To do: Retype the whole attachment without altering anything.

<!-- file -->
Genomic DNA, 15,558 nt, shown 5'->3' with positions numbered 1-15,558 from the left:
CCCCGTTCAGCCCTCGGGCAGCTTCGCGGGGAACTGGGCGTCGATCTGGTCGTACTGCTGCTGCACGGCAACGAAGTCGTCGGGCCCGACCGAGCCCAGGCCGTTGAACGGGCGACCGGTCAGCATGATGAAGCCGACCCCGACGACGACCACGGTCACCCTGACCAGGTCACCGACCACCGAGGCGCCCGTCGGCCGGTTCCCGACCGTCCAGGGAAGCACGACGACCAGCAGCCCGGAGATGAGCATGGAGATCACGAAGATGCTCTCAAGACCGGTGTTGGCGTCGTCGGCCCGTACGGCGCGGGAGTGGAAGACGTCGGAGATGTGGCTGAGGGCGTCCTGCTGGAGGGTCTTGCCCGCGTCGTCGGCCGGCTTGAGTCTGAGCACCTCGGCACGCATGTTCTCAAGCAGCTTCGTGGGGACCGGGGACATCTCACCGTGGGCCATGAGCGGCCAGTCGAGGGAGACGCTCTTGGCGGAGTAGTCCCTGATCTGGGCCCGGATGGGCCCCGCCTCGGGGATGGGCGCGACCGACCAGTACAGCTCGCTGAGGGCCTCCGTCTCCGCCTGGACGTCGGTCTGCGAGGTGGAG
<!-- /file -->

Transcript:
Genomic DNA, 15,558 nt, shown 5'->3' with positions numbered 1-15,558 from the left:
CCCCGTTCAGCCCTCGGGCAGCTTCGCGGGGAACTGGGCGTCGATCTGGTCGTACTGCTGCTGCACGGCAACGAAGTCGTCGGGCCCGACCGAGCCCAGGCCGTTGAACGGGCGACCGGTCAGCATGATGAAGCCGACCCCGACGACGACCACGGTCACCCTGACCAGGTCACCGACCACCGAGGCGCCCGTCGGCCGGTTCCCGACCGTCCAGGGAAGCACGACGACCAGCAGCCCGGAGATGAGCATGGAGATCACGAAGATGCTCTCAAGACCGGTGTTGGCGTCGTCGGCCCGTACGGCGCGGGAGTGGAAGACGTCGGAGATGTGGCTGAGGGCGTCCTGCTGGAGGGTCTTGCCCGCGTCGTCGGCCGGCTTGAGTCTGAGCACCTCGGCACGCATGTTCTCAAGCAGCTTCGTGGGGACCGGGGACATCTCACCGTGGGCCATGAGCGGCCAGTCGAGGGAGACGCTCTTGGCGGAGTAGTCCCTGATCTGGGCCCGGATGGGCCCCGCCTCGGGGATGGGCGCGACCGACCAGTACAGCTCGCTGAGGGCCTCCGTCTCCGCCTGGACGTCGGTCTGCGAGGTGGAG